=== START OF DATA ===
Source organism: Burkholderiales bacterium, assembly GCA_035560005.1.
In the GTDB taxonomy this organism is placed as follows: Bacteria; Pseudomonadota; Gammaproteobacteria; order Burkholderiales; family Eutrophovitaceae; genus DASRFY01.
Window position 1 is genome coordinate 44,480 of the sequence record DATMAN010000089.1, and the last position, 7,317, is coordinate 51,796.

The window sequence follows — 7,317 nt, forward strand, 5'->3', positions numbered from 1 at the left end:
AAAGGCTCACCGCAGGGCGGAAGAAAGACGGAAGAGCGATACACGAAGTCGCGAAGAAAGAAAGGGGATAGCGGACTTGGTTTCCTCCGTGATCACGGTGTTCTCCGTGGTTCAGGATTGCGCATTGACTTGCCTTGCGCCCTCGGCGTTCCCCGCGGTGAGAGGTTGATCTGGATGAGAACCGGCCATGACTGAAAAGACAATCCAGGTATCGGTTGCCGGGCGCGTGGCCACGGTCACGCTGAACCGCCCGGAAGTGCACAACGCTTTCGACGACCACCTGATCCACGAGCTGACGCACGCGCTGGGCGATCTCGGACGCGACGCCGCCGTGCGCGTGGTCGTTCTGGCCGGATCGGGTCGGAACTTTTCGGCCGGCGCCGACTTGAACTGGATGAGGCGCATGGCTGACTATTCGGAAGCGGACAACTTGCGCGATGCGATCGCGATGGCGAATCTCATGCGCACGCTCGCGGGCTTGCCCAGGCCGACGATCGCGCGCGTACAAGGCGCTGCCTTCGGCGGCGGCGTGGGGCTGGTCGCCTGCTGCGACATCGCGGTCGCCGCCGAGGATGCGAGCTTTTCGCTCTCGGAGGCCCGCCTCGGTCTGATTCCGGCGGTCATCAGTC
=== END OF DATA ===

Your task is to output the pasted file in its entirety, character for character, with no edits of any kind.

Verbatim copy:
Source organism: Burkholderiales bacterium, assembly GCA_035560005.1.
In the GTDB taxonomy this organism is placed as follows: Bacteria; Pseudomonadota; Gammaproteobacteria; order Burkholderiales; family Eutrophovitaceae; genus DASRFY01.
Window position 1 is genome coordinate 44,480 of the sequence record DATMAN010000089.1, and the last position, 7,317, is coordinate 51,796.

The window sequence follows — 7,317 nt, forward strand, 5'->3', positions numbered from 1 at the left end:
AAAGGCTCACCGCAGGGCGGAAGAAAGACGGAAGAGCGATACACGAAGTCGCGAAGAAAGAAAGGGGATAGCGGACTTGGTTTCCTCCGTGATCACGGTGTTCTCCGTGGTTCAGGATTGCGCATTGACTTGCCTTGCGCCCTCGGCGTTCCCCGCGGTGAGAGGTTGATCTGGATGAGAACCGGCCATGACTGAAAAGACAATCCAGGTATCGGTTGCCGGGCGCGTGGCCACGGTCACGCTGAACCGCCCGGAAGTGCACAACGCTTTCGACGACCACCTGATCCACGAGCTGACGCACGCGCTGGGCGATCTCGGACGCGACGCCGCCGTGCGCGTGGTCGTTCTGGCCGGATCGGGTCGGAACTTTTCGGCCGGCGCCGACTTGAACTGGATGAGGCGCATGGCTGACTATTCGGAAGCGGACAACTTGCGCGATGCGATCGCGATGGCGAATCTCATGCGCACGCTCGCGGGCTTGCCCAGGCCGACGATCGCGCGCGTACAAGGCGCTGCCTTCGGCGGCGGCGTGGGGCTGGTCGCCTGCTGCGACATCGCGGTCGCCGCCGAGGATGCGAGCTTTTCGCTCTCGGAGGCCCGCCTCGGTCTGATTCCGGCGGTCATCAGTC